Dr. Ankur Saraiya talks about post-traumatic stress disorder and its treatment.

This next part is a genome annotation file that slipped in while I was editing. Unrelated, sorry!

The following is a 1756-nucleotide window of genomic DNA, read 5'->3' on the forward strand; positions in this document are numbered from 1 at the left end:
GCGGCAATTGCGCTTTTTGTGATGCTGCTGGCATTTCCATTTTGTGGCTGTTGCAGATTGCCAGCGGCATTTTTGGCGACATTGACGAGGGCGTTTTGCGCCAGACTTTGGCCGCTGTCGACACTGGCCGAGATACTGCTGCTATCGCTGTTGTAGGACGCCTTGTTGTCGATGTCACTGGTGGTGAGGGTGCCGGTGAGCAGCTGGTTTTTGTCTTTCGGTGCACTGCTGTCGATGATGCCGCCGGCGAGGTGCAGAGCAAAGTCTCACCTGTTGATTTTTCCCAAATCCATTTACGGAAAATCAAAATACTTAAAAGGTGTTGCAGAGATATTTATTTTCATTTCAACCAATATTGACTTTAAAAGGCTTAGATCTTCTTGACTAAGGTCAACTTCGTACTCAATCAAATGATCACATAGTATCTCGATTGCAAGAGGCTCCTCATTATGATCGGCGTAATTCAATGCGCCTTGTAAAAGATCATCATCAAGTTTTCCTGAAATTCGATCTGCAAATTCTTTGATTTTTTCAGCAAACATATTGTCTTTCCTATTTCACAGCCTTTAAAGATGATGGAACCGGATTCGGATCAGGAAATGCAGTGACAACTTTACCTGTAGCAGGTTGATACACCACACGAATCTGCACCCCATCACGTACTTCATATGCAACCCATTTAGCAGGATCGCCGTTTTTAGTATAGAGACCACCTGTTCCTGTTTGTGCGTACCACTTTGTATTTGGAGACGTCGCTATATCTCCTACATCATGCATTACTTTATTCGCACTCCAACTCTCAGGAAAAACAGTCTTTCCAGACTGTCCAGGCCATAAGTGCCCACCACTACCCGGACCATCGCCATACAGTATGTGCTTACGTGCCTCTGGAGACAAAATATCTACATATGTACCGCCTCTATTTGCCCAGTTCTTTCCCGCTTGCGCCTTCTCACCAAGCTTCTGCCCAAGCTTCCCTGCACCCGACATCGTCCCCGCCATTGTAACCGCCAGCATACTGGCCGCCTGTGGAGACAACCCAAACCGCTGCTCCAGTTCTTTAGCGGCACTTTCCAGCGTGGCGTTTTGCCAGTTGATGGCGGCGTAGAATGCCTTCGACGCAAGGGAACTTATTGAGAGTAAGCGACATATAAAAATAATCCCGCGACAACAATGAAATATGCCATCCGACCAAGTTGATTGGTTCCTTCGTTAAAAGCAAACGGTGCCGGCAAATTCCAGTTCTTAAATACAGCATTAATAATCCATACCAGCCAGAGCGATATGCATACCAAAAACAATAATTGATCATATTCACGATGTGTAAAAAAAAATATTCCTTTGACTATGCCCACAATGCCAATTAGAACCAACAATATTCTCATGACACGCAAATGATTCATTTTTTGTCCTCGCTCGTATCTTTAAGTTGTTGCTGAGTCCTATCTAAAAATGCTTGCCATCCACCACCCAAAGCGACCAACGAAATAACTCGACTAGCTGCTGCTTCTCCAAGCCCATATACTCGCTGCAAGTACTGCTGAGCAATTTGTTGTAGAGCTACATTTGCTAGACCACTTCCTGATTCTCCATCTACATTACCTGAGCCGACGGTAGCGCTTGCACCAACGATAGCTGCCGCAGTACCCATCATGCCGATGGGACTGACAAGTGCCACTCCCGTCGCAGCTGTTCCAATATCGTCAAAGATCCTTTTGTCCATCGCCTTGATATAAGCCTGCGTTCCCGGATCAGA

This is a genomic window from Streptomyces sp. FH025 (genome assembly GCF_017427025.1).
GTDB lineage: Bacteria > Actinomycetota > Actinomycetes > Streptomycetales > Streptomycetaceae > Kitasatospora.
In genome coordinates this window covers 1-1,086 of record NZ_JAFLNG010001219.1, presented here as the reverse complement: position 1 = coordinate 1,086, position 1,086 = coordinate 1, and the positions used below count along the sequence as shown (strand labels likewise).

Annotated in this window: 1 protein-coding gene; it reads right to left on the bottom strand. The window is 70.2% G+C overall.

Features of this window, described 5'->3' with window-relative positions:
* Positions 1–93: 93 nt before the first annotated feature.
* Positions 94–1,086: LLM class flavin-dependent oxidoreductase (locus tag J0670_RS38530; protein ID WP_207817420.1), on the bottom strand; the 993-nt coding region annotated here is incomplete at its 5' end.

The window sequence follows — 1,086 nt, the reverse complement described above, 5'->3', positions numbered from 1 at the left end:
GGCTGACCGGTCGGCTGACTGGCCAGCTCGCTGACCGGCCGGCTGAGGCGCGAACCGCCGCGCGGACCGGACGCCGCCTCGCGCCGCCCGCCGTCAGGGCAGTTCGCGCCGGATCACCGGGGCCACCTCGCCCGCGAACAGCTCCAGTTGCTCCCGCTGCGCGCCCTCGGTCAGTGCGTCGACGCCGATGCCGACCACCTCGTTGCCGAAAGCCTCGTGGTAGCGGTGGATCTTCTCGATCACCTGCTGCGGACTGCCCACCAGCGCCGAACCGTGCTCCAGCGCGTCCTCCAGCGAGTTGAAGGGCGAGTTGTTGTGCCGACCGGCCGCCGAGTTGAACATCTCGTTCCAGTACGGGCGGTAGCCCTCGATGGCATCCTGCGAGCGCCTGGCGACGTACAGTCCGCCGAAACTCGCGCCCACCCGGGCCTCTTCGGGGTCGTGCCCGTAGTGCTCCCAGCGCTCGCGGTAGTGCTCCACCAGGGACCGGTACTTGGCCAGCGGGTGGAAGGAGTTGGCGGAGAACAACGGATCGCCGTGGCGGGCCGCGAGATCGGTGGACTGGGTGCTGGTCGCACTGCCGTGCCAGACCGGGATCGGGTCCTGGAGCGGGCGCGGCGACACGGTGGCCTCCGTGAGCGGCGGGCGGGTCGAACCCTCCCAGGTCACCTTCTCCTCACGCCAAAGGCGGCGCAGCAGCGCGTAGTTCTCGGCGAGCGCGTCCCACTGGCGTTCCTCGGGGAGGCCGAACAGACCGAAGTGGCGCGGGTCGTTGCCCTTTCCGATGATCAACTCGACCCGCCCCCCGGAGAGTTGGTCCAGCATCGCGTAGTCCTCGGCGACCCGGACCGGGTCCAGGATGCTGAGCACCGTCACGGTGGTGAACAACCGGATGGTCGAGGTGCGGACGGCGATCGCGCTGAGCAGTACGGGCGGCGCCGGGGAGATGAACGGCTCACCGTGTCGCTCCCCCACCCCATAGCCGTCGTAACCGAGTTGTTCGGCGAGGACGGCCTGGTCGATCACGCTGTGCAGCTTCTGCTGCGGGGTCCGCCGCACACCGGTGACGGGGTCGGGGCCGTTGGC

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As the name implies, PTSD develops after somebody has experienced a trauma. But, the idea of what that trauma is has evolved over time. It used to be thought that the trauma had to be so extreme that it involved a threat to somebody's life. Eventually, it came to be understood that it could involve witnessing an event that threatened somebody else's life. And, as more work has gone into understanding PTSD, it's becoming more and more understood that the trauma actually has to be looked at how it's experienced by that person. And, when talking about children who experience or observe trauma, the kinds of things that can serve as the initial traumatic event, can be a much broader range of things because the way that children perceive things is quite different than the way that adults do and therefore things that may not seem to rise to the level of trauma can actually be experienced as full fledged traumas by children and therefore result in PTSD symptoms. Without getting into full details of all the symptoms of PTSD, they can be grouped into three basic areas. They're areas of re-experiencing, which as it sounds like, are experiences in which the original trauma is re-experienced in some way. Either through flashbacks or through nightmares, or other intrusive thoughts. There's symptoms of hyper arousal in which the individual is over prepared for any kind of potential threats, so they tend to be very vigilant, they tend to be very alert to the point where it distracts them from paying attention to the things that are actually going on. And the last group are the avoidance symptoms, which, again, as the name implies and makes logical sense, these are the efforts on the part of the individual to avoid things and situations that can remind them of the traumatic event. In terms of treatment, there's actually a variety of different treatment modalities that can help with PTSD. The basic treatments are medication treatments and various kinds of therapy. There's medications to help with the anxiety, with the insomnia, and with specific symptoms. There's exposure therapy to help individuals gradually come to terms with the symptoms that came from the trauma. And there's actually an interesting treatment called EMDR, or Eye Movement Desensitization Reprocessing, which is a very interesting neurologically based treatment in which the individual is able to process the trauma and get past it and there have been some very impressive and interesting results with EMDR. So, if you're someone who thinks you may be experiencing it, I would strongly recommend getting an evaluation to find out if any of these available treatments might be helpful for you.